PRIVATE EQUITY
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China private equity still an attractive long-term strategy

Findings suggest a significantly better risk-adjusted return for China than rest of region

PUBLISHED : Sunday, 06 December, 2015, 10:00am
UPDATED : Sunday, 06 December, 2015, 10:00am

Against the backdrop of the recent extreme volatility in China’s public equity markets, as well as its currency devaluation and a number of downward GDP revisions, it’s no wonder that investors’ confidence is shaken, with some wondering if it’s time to hang up and exit the market.

On the ground in China, many have formed the view that Chinese private equity returns have been lower and riskier than returns in their developed market counterparts.

Indeed, when comparing the quarterly and annual performance of global private equity with returns from Chinese private equity, the latter has been significantly more volatile over the same period. During the 18 months before the first quarter of 2015, this volatility translated into higher returns relative to the global industry while Chinese private equity underperformed during most of 2012 and early 2013.

Yet when these volatile short-term returns are assessed across the life of a fund, we see a smoothing effect to performance and a sharp reduction in volatility, challenging conventional wisdom and debunking the myth that China may be losing its attractiveness as a top private equity destination.

The size of the economy versus its maturity has also regularly created pockets for arbitrage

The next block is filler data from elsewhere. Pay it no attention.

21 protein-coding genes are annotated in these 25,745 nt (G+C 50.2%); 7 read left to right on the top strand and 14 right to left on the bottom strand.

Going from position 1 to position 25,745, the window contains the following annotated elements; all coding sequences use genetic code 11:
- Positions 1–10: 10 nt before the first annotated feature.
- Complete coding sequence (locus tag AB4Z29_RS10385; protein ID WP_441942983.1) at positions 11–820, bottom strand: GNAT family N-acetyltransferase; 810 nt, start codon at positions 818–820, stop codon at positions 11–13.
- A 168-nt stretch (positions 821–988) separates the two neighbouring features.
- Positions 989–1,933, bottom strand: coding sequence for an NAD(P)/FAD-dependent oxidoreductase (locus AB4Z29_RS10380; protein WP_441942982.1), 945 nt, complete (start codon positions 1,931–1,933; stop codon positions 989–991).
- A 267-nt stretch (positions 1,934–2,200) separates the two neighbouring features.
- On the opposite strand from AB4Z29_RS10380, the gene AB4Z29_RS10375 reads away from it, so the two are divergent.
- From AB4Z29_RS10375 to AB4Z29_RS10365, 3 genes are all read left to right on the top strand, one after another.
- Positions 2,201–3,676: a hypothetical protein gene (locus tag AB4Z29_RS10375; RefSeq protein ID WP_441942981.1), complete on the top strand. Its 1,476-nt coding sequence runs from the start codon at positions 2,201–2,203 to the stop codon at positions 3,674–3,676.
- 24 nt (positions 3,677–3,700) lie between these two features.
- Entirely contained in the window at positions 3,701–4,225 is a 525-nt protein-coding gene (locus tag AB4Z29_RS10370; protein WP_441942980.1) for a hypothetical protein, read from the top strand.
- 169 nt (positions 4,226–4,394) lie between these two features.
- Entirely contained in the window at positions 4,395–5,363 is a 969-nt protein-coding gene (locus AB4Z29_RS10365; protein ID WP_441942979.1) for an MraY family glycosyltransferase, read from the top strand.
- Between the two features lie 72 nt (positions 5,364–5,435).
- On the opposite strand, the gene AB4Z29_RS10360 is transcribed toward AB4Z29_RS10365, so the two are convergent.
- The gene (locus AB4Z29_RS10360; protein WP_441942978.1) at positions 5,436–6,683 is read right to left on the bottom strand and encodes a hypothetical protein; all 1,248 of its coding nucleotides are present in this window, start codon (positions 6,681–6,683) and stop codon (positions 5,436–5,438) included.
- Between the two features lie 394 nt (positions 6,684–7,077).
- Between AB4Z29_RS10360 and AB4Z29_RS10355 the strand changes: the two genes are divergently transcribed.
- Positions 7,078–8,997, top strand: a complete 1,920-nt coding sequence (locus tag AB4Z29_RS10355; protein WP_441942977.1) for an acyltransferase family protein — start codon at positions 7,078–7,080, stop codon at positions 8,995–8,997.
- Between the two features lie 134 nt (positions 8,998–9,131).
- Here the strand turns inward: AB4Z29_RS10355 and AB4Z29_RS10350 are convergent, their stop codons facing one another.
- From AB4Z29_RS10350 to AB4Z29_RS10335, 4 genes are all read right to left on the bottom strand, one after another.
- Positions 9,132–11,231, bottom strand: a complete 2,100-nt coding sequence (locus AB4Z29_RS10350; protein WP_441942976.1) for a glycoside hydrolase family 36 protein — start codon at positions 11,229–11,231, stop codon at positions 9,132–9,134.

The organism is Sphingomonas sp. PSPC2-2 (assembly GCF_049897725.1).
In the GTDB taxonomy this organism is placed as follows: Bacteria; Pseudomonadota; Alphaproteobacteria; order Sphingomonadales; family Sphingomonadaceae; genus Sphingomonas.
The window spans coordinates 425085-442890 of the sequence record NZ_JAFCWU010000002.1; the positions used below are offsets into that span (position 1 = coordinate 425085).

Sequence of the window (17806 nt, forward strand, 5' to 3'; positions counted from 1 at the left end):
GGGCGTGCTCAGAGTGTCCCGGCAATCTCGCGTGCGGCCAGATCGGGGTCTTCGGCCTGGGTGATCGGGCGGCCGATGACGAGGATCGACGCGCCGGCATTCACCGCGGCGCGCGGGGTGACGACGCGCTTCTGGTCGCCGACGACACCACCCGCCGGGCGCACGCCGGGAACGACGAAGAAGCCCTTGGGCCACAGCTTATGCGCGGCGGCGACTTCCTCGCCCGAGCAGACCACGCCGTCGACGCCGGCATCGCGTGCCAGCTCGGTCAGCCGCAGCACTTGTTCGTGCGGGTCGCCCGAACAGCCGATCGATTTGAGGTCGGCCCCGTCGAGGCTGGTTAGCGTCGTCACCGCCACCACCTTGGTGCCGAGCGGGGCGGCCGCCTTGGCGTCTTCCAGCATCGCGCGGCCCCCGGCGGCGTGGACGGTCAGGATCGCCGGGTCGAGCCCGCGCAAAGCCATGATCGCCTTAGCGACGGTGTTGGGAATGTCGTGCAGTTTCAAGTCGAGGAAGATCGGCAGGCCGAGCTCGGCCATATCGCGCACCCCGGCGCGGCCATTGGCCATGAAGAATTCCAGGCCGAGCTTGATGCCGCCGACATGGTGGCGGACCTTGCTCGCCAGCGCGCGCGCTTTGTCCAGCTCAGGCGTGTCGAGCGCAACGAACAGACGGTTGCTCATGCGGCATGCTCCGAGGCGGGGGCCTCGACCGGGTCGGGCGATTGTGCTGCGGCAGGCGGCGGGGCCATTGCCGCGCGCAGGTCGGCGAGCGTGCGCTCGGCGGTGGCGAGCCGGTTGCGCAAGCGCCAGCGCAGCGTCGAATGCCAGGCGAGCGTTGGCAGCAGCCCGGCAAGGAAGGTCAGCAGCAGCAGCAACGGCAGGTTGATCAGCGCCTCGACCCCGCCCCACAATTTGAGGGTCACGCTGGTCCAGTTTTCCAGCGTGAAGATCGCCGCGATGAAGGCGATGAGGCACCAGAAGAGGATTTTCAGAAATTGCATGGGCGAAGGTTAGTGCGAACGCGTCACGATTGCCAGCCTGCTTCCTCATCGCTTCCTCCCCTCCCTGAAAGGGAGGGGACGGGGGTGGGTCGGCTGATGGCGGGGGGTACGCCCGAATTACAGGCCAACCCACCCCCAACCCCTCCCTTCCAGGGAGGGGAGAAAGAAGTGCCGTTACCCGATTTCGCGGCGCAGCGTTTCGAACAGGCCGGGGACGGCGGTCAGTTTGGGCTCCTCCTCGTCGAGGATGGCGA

These findings were unveiled in the latest Private Equity Navigator – a biannual analysis of the global private equity industry produced by INSEAD in partnership with eFront’s Pevara – where we find that Chinese private equity funds have performed well relative to their global peers for fund vintages from 2005 to 2012. In fact, examining returns for this period, Chinese funds in the study have outperformed, generating a pooled mean internal rate of return (IRR) of 12.5 per cent, compared to 9.9 per cent for the industry globally. Funds of the same vintages investing in North America, Europe and Asia have generated pooled mean IRRs of 9.98 per cent, 10.2 per cent and 8.3 per cent, respectively.

Further, the range of returns between the best- and the worst-performing funds in our sample by region – representing a simple measure of volatility – is the narrowest for China. The country has a high of 28.2 per cent and a low of -2.56 per cent, while Europe has the largest range including the best-performing top quartile at 30 per cent, as well as the worst performing funds at -14.4 per cent.

This is especially instructive given the perception among global investors in private equity that China is an unstable and risky market for the asset class. Although at a regional level this sentiment holds partially true, as private equity funds across Asia (including China data) of the same vintages have produced an 8.3 per cent pooled mean IRR with high volatility – our findings suggest a significantly better risk-adjusted return for China.